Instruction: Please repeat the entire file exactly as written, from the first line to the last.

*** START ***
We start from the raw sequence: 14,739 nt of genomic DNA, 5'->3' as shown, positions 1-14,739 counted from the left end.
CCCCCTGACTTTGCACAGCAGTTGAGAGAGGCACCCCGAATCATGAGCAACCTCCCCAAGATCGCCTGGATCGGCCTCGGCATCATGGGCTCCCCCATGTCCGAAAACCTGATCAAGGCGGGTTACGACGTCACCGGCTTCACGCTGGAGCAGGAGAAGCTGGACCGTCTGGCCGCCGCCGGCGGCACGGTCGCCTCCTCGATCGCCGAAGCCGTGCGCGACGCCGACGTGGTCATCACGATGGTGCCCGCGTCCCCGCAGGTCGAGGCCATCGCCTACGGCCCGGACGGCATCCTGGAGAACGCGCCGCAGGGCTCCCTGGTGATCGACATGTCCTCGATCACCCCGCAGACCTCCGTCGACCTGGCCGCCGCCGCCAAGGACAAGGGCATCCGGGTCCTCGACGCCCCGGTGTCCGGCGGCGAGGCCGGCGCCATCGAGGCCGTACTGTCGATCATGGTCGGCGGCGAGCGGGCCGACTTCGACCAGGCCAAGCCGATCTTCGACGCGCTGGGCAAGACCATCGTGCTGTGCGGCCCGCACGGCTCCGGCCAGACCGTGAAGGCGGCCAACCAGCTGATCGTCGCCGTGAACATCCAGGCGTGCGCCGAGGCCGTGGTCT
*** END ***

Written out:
We start from the raw sequence: 14,739 nt of genomic DNA, 5'->3' as shown, positions 1-14,739 counted from the left end.
CCCCCTGACTTTGCACAGCAGTTGAGAGAGGCACCCCGAATCATGAGCAACCTCCCCAAGATCGCCTGGATCGGCCTCGGCATCATGGGCTCCCCCATGTCCGAAAACCTGATCAAGGCGGGTTACGACGTCACCGGCTTCACGCTGGAGCAGGAGAAGCTGGACCGTCTGGCCGCCGCCGGCGGCACGGTCGCCTCCTCGATCGCCGAAGCCGTGCGCGACGCCGACGTGGTCATCACGATGGTGCCCGCGTCCCCGCAGGTCGAGGCCATCGCCTACGGCCCGGACGGCATCCTGGAGAACGCGCCGCAGGGCTCCCTGGTGATCGACATGTCCTCGATCACCCCGCAGACCTCCGTCGACCTGGCCGCCGCCGCCAAGGACAAGGGCATCCGGGTCCTCGACGCCCCGGTGTCCGGCGGCGAGGCCGGCGCCATCGAGGCCGTACTGTCGATCATGGTCGGCGGCGAGCGGGCCGACTTCGACCAGGCCAAGCCGATCTTCGACGCGCTGGGCAAGACCATCGTGCTGTGCGGCCCGCACGGCTCCGGCCAGACCGTGAAGGCGGCCAACCAGCTGATCGTCGCCGTGAACATCCAGGCGTGCGCCGAGGCCGTGGTCT